Finger Tracking using Kinect v2

By January 24, 2016C#, CodeProject, Kinect, Videos
Kinect Finger Tracking

During the past few days, I have been working on a really cool personal project: finger tracking using Kinect version 2! As always, I’m providing the source code to you.

If you want to understand how things work, keep reading!

Prerequisites

Finger Tracking Algorithm

While developing the project, I had the following facts in mind: the algorithm should be able to track both hands and also know who those hands belong to. The Kinect SDK provides us with information about the human bodies. The finger tracking algorithm should be able to extend this functionality and assign fingers to specific Body objects.

Existing finger tracking algorithms simply process the depth frame and search for fingers withing a huge array (512×424) of data. Most of the existing solutions provide no information about the body; they only focus on the fingers. I did something different: instead of searching the whole 512×424 array of data, I am only searching the portion of the array around the hands! This way, the search area is limited tremendously! Moreover, I know who the hands belong to.

So, how does the finger tracking algorithm work?

Step 1 – Detect the Hand joints

This is important. The algorithm starts by detecting the Hand joints and the HandStates of a given Body. This way, the algorithm knows whether a joint is properly tracked and whether it makes sense to search for fingers. For example, if the HandState is Closed, there are no fingers visible.

If you’ve been following my blog for a while, you already know how to detect the human body joints:

Joint handLeft = body.Joints[JointType.HandLeft];
Joint handRight = body.Joints[JointType.HandRight];

If you need more information about how Kinect programming works, read my previous Kinect articles.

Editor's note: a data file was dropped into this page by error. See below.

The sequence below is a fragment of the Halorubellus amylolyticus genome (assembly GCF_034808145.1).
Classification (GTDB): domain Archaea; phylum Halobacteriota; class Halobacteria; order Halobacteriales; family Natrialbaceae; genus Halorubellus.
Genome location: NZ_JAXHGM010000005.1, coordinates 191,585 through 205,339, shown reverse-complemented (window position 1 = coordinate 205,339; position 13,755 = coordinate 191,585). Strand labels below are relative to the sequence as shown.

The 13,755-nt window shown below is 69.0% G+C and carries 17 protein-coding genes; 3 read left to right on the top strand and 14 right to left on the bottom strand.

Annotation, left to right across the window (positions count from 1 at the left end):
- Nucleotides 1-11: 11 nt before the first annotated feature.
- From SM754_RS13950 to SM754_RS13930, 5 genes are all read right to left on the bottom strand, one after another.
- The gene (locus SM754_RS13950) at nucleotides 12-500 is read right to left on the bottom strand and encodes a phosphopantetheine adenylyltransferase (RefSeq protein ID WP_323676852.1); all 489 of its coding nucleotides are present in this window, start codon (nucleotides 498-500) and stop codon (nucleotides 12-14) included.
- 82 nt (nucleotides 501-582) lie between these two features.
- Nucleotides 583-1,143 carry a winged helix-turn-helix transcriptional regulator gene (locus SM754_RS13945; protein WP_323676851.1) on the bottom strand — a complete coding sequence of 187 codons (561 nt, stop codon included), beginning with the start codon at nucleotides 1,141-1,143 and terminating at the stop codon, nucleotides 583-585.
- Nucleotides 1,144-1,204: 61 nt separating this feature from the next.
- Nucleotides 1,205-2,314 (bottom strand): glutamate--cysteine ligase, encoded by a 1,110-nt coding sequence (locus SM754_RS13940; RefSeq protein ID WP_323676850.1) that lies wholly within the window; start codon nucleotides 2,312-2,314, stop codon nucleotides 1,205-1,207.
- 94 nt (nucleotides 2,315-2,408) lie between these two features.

Step 2 – Specify the search area

Since we have detected the Hand joints, we can now limit the search area. The algorithm only searches within a reasonable distance from the hand. What exactly is a “reasonable” distance? Well, I have chosen to search within the 3D area that is limited between the Hand and the Tip joints (10-15 cm, approximately).

Kinect Finger Tracking Search Area

Step 3 – Find the contour

This is the most interesting step. Since we have strictly defined the search area in the 3D space, we can now exclude any depth values that do not fall between the desired range! As a result, every depth value that does not belong to a hand will be rejected. We have an, almost perfect, shape of a hand. The outline of this shape is the contour of the hand!

Kinect Finger Tracking Contour

Step 4 – Find the Convex Hull

The contour of a hand is a big set of points. However, only five (or less) of these points correspond to valid fingertips. The fingertips are the edges of a polyline that contains all of the contour points. In the Eucledian space, this is called “convex hull”.

Kinect Finger Tracking Convex Hull

Consequently, the edges of the convex hull above the wrist define, well, the fingers.

Kinect Finger Tracking Complete

So, you now understand how the algorithm works. Let’s see how to use it.

How-to-use